A&E waiting times increase more than twentyfold in just four years at Watford Hospital
The number of patients waiting 12 hours or more in A&E has increased more than 20-fold in just four years.
According to new figures from the NHS, 100 patients waited 12 hours or more in A&E at Watford’s A&E department in 2011-12.
But fast forward to 2015-16 2,181 people spent half a day or more waiting to be admitted.
Patient campaigners said they were “shocked but not surprised” by the figures – and said it illustrated why a new A&E is needed for West Hertfordshire.
But hospital bosses stressed that patients would always be seen “in order of clinical urgency so that those with life-threatening or serious illness or injuries will always be seen first.”
They also reminded patients who do not need urgent care not to attend A&E – an issue also raised on page 7 of this week’s Gazette.
The most likely people to be left with the extremely long waits were those aged 80-89 – as they made up a quarter (529) of those waiting 12 hours or more.
Youngsters aged 0-9 were least likely to face a long wait, as eight of them faced a wait of 12 hours-plus.
Sadly the surge in long waits in A&E departments was replicated across the country.
In hospitals throughout England 48,128 people faced waits of 12-plus hours in 201-12, By 2016 that had reached 185,017 people, including 4,080 children aged nine or younger, and 55,969 OAPs aged 80-plus.
Betty Harris, of the Dacorum Hospital Action Group, said: “This is exactly why we need a new A&E. It’s not just about the need for infrastructure or travel times – Watford Hospital’s A&E cannot cope.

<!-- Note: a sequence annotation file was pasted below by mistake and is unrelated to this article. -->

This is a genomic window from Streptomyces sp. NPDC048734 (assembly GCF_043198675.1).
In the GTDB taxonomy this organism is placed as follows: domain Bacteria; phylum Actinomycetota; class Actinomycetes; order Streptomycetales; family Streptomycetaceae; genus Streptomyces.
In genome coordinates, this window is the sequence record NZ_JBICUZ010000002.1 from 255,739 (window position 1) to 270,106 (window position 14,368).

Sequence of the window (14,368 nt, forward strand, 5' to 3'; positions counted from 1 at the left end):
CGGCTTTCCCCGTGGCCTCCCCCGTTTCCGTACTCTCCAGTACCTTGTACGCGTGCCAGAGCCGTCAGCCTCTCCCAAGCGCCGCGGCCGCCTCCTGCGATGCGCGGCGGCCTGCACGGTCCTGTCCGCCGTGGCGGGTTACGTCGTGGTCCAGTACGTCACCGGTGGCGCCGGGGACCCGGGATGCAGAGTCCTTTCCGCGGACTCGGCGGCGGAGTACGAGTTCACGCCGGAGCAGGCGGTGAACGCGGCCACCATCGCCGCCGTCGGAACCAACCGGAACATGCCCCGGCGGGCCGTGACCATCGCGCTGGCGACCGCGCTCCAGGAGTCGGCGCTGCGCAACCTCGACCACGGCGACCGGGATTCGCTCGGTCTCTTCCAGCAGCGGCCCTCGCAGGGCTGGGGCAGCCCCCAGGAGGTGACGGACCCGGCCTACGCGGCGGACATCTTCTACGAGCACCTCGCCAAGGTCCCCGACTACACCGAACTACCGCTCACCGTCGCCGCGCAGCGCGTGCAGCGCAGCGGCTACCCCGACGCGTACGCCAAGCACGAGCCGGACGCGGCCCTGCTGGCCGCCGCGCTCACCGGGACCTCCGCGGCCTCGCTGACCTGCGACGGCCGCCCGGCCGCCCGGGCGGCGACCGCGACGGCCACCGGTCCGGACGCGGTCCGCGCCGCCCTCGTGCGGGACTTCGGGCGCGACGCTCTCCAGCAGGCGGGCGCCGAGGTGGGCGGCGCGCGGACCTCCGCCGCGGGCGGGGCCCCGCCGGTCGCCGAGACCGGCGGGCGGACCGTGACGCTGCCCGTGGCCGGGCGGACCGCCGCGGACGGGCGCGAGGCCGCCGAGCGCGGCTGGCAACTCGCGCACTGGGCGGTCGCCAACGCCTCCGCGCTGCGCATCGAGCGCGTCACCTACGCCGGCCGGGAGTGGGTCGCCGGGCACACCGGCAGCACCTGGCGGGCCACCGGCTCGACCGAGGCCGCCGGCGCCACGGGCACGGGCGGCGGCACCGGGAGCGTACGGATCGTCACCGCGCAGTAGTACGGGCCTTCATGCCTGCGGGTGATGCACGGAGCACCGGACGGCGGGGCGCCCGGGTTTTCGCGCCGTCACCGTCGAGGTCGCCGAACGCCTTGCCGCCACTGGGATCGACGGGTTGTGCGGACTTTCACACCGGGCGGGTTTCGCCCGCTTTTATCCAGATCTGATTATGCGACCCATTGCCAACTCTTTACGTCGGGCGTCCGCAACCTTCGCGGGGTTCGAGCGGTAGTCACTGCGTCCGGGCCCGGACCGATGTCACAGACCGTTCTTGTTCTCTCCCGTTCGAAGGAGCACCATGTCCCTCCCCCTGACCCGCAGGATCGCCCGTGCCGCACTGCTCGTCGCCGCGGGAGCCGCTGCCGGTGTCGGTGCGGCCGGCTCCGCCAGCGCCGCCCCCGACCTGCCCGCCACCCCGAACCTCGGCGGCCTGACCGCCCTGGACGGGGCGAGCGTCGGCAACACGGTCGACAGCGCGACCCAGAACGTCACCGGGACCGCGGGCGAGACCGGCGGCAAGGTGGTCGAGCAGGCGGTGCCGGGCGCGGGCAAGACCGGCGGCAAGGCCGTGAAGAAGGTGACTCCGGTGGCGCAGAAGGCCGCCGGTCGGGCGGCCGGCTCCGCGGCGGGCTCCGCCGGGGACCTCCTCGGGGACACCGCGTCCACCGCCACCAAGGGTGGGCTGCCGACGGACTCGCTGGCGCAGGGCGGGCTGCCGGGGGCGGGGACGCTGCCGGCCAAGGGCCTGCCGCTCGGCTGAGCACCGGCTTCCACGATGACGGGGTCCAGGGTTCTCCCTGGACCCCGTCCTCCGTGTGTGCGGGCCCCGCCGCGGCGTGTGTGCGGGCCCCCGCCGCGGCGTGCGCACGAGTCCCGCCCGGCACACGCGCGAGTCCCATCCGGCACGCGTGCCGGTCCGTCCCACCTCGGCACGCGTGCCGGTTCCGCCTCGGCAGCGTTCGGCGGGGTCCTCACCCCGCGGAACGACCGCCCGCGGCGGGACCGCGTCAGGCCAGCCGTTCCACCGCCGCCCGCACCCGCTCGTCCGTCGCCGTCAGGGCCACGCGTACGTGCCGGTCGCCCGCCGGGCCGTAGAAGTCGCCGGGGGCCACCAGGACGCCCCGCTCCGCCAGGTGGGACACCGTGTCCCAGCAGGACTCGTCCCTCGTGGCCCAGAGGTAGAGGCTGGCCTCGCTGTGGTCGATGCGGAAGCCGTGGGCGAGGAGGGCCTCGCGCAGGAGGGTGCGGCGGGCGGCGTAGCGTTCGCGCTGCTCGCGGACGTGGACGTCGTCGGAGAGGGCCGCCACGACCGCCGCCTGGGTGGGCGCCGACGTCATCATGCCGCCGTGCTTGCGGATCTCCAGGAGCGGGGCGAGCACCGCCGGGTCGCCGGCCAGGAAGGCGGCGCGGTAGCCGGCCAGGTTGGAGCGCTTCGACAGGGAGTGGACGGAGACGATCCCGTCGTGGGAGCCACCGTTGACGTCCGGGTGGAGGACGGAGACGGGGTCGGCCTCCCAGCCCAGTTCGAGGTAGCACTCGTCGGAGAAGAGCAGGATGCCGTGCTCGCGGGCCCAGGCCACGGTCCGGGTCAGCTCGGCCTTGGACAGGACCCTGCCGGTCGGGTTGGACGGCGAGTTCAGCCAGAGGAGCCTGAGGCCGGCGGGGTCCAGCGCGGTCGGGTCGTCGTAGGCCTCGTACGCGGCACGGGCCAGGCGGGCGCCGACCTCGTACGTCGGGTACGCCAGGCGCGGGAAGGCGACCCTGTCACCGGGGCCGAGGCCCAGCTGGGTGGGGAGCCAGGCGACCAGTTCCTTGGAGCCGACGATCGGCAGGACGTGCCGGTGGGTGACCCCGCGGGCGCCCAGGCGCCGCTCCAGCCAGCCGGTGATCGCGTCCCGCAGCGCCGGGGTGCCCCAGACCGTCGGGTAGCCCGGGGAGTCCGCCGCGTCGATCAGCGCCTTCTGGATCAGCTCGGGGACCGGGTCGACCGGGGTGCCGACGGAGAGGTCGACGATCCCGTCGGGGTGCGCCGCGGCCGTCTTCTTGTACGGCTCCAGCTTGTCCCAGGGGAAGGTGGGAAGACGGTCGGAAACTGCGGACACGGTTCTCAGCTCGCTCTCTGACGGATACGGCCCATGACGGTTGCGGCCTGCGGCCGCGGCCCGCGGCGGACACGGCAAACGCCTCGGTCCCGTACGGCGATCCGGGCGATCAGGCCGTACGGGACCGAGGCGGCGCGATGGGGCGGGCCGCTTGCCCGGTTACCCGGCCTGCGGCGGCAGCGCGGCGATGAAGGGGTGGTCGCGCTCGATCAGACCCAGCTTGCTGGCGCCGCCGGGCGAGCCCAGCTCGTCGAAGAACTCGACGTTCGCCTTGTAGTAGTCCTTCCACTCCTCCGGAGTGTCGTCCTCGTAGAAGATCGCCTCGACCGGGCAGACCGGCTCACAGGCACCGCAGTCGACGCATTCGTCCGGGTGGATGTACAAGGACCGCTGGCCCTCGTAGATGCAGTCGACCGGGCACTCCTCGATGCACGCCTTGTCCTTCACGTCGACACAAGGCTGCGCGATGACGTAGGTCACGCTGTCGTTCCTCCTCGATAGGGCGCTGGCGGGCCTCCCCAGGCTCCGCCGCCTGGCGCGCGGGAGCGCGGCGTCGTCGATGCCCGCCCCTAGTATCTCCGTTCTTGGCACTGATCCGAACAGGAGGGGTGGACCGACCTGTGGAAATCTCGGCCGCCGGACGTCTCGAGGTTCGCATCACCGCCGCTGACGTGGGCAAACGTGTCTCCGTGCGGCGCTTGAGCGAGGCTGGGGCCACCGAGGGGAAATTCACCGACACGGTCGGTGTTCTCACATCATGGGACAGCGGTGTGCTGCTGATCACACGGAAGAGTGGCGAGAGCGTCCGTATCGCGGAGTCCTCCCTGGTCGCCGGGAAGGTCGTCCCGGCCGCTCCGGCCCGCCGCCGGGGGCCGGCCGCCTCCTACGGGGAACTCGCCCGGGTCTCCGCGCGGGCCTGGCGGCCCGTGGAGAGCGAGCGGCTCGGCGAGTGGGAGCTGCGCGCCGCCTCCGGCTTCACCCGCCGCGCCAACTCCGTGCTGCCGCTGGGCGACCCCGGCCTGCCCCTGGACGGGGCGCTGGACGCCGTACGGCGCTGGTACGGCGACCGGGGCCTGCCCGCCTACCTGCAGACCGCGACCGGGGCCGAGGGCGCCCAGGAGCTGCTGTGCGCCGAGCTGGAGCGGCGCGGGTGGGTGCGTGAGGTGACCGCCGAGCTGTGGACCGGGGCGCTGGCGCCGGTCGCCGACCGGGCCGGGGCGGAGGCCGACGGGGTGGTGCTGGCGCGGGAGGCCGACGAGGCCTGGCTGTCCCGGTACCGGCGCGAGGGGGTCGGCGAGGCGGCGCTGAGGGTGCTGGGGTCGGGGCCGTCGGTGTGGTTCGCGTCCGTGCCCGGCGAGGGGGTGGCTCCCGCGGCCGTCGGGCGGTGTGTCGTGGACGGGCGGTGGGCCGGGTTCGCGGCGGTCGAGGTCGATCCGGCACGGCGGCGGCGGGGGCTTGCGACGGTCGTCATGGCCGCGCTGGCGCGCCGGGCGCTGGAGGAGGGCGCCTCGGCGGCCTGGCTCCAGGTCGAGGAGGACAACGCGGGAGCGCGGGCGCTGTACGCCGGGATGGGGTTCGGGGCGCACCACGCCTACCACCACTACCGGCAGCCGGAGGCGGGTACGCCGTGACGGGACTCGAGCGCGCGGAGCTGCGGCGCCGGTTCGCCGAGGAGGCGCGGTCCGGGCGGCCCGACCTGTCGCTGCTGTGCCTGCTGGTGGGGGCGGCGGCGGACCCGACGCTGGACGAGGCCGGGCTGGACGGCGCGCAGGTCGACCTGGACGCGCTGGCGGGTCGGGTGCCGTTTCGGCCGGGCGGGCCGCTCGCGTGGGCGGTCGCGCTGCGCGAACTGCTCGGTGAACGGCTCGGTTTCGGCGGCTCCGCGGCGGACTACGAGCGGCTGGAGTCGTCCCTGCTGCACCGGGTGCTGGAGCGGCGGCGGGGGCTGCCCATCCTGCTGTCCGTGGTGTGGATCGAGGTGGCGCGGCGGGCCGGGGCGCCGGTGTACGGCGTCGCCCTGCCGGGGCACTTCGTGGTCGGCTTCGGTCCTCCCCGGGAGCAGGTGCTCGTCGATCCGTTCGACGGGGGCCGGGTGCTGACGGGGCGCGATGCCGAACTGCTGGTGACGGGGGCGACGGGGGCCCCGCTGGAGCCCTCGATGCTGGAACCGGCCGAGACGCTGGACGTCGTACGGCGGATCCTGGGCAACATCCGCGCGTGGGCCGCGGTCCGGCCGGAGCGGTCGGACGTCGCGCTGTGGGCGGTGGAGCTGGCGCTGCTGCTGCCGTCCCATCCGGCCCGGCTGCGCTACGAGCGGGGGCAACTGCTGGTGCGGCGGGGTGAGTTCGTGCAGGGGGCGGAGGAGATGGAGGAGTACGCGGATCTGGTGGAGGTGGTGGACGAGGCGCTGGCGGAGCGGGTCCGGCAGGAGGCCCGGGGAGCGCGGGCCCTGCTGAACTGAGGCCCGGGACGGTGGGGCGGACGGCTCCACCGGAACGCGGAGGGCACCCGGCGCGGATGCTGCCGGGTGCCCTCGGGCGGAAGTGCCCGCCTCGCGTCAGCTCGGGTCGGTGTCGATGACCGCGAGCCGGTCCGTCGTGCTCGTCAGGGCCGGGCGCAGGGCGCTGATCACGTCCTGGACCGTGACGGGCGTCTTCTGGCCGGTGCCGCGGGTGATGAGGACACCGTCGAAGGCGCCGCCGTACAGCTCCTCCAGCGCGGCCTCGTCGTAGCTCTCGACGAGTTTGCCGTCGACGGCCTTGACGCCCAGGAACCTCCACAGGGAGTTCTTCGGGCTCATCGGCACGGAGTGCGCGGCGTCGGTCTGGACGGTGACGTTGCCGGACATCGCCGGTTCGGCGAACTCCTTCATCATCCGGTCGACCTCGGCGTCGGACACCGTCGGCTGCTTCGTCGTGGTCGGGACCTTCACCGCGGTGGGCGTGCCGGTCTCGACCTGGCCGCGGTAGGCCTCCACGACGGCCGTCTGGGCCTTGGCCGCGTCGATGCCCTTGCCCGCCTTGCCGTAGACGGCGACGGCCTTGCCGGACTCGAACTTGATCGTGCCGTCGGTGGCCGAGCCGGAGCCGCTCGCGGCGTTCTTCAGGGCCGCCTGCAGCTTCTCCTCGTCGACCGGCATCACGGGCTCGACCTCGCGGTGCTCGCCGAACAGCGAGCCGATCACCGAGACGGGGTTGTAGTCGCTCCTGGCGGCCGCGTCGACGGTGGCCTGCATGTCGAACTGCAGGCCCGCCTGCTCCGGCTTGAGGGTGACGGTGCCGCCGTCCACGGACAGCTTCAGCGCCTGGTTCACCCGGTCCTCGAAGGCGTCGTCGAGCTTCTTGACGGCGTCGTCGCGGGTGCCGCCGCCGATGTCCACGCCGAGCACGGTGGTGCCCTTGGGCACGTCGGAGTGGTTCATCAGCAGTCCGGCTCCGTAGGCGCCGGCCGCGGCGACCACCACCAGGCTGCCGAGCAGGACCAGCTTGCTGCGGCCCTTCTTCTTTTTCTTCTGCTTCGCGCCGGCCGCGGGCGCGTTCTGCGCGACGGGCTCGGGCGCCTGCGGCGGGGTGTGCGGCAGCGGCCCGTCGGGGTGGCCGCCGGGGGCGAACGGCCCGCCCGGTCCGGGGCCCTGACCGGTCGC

“We’re told that the NHS can’t find the staff for a new A&E, but they can find the money for the managers. We’re told they can’t afford money for a new hospital, but they have money for other things.
“These figures are failing the public completely.”
Sally Tucker, chief operating officer at West Herts Hospitals, said: “The number of patients waiting to be seen for 12 hours or longer has risen in line with the increase in demand for accident and emergency services across the whole country since 2011/12.
“Some people who come to A&E do not need emergency treatment but still choose to come to hospital instead of waiting for a GP appointment. Hospital staff work very hard to ensure that patients are seen within four hours, but as A&E departments get busier, this becomes more difficult to achieve.
“Patients are always seen in order of clinical urgency so that those with life-threatening or serious illness or injuries will always be seen first. Even during times of very high demand, we maintain a robust triage system which means that we continue to treat patients in priority order based on their clinical need. As well as the changing pattern of behaviour of patients, increases in our aging population and increases in the population locally are reflected in these figures.”
She added: “Readers should be assured that patients needing emergency treatment for serious illness or injury will always be treated as a priority.
“Patients who present with conditions that could be treated by a GP or whose needs are not assessed as urgent or who could seek advice from a pharmacist may have to wait longer.”